• Use short paragraphs
  • Break up text with headings, and images (note to self: use more images)
  • Using bullet points can be effective
  • Don’t use a font that is too small
  • Be careful when using a coloured background. Make sure there is enough contrast between text and background colour.
  • When you finish writing, do something else. Then come back and read it again with fresh eyes.

You’ll note that I included some of my editing in this post to illustrate prove my point. It changed the Gunning Fog Index for this post from 10.29 to 9.38. Sorry it looks so messy.

Do you have any tips for making blog posts easier to read?

22 responses so far

22 Responses to “How Easy is your Blog to Read?”

  1. swollenpickleson 16 Aug 2007 at 1:53 pm

    Personally I like reading things with a lot of subheadings. Breaks up the page and highlights important points. I find it helps me when I’m skimming through something.

  2. Megon 16 Aug 2007 at 1:57 pm

    I agree – I think a lot of people skim. (I must look at using a larger font for my subheadings).


  3. Roryon 16 Aug 2007 at 2:35 pm

    Good points for making a blog easier to read, Meg. I like the point about going away before publishing, and then coming back a re-reading it. Sometimes that can make a big difference.

    I find reading it out loud can be very effective, too.

    I just thought I would mention that there is a WordPress plugin that calculates all these figures you talk about. Word Statistics calculates the number of words, gives a Gunning-Fog, a Flesch-Kincaid, and a Flesch figure as well, for the blog post you are working on.

    Granted, the word count is a ball-park figure, but it gives a good indication.

  4. Megon 16 Aug 2007 at 2:45 pm

    Hey Rory

    Nice to see you :) Reading out loud is a great tip (provided you’re not in a crowded office)!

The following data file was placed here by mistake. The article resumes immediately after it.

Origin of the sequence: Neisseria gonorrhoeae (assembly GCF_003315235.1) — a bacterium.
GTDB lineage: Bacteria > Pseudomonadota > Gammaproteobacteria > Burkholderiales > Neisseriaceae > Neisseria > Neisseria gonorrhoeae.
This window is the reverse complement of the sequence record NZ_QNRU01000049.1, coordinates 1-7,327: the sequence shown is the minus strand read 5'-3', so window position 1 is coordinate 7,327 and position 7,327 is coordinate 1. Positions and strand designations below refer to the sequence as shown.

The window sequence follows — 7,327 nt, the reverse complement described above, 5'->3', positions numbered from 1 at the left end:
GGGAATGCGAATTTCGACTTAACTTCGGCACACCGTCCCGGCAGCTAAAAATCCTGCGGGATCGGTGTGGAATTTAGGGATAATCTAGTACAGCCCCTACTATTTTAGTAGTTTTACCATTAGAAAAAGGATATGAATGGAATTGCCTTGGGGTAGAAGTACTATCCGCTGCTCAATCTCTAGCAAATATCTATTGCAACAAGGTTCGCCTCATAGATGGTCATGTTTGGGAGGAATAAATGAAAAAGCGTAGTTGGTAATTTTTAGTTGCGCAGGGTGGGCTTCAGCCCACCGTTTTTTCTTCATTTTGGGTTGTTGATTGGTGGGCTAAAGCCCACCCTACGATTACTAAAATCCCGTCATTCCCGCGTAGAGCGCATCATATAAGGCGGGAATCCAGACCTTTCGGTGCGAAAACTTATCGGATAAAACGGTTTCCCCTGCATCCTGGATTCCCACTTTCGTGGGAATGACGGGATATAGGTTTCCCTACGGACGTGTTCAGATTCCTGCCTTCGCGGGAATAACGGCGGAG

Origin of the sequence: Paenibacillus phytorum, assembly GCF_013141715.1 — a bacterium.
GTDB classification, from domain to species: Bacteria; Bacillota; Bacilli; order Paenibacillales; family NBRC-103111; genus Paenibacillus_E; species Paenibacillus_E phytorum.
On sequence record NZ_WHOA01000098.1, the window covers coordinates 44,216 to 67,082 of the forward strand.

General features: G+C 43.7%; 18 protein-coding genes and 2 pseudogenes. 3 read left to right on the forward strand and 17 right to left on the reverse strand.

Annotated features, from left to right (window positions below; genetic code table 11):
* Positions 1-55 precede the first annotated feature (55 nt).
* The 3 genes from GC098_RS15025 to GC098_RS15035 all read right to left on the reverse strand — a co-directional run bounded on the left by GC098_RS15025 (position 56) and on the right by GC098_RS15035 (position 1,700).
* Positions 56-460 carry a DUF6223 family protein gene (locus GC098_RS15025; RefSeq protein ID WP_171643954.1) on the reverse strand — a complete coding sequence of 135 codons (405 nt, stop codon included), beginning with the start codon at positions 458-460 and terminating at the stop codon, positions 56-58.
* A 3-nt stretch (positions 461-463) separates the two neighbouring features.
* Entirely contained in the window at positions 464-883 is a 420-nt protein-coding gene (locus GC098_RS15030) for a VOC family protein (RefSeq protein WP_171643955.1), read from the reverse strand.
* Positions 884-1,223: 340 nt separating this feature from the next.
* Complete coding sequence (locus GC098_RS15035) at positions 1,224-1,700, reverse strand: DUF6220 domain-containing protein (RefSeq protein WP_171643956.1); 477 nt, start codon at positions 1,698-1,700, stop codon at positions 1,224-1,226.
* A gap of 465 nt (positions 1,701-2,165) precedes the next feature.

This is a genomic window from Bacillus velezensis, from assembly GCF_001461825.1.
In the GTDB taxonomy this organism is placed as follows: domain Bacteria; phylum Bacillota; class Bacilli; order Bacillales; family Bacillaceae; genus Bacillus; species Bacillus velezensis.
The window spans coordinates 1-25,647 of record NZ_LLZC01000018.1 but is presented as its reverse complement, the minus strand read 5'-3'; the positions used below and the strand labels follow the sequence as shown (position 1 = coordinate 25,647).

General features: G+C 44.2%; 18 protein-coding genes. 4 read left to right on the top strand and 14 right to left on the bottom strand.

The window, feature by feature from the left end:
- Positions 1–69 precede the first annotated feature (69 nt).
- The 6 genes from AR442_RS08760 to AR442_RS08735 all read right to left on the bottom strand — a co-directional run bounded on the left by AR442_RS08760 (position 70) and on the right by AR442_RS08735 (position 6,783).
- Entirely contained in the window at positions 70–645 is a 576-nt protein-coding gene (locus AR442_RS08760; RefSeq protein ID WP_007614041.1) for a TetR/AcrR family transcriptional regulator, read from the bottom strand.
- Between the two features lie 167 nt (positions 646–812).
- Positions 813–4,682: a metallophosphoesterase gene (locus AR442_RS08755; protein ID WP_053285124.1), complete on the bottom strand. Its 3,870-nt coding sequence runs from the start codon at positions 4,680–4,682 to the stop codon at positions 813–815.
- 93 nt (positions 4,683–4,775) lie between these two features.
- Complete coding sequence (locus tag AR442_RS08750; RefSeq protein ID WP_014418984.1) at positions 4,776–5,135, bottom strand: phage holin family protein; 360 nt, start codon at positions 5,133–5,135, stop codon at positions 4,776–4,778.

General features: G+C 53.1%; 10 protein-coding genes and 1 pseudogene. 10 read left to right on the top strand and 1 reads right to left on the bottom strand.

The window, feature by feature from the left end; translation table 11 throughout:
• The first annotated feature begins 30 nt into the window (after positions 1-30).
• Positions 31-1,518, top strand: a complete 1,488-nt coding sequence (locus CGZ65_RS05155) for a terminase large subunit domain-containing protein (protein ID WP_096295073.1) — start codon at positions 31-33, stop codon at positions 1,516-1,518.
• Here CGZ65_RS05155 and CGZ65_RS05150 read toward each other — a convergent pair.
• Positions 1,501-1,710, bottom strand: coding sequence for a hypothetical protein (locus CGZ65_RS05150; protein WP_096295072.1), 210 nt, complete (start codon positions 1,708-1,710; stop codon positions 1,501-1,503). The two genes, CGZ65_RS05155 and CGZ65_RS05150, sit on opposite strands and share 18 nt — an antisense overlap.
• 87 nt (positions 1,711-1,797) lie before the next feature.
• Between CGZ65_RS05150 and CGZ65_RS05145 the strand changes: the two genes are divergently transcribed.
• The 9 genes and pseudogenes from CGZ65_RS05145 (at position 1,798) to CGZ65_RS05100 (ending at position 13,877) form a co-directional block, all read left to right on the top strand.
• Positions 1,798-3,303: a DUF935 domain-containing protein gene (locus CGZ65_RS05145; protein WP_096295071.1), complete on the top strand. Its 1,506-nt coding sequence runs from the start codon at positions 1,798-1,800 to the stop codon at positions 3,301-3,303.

Thanks for the link to the plugin – that sounds nifty, get it all in one place.

  5. jenon 16 Aug 2007 at 4:33 pm

    I agree about subheads and I don’t use nearly enough of them.

    I also agree about the font size. Too many websites use fonts that are too small. Grrr. It might have something to do with my declining eyesight also. And the background and font colour must contrast well although I prefer the light background with dark text.

    Lack of paragraphs will put me off no matter how interesting I think the article might be.
    So I’ve pretty much said exactly what you did.

  6. Megon 16 Aug 2007 at 4:40 pm

    Hi Jen

    I agree that I prefer a light background. Staring at a black background & then flipping to email causes my eyes to freak out!

  7. Peteron 16 Aug 2007 at 4:45 pm

    Hi Meg
    Interesting post yet again. Sometimes, and it all depends on the blog, a picture tells a thousand words. (Especially in my case). But its true, you (as in us bloggers) don’t want to bore people with long winded posts. Short and sweet wins any day.

    Just on another note, when does Google release their pagerank updates? Every quarter? I read somewhere the other day that Google continuously updates pr. Is it true? I’d love to hear your thought on this unless you have covered it already. (Must look through your archives…)
    Thanks again

    PS I hope you like my site redesign.

  8. Megon 16 Aug 2007 at 5:07 pm

    Thanks Peter

    I do like the design, even though it’s on a dark background it’s broken up with great pics :) I agree you couldn’t be without them (I’m so hungry).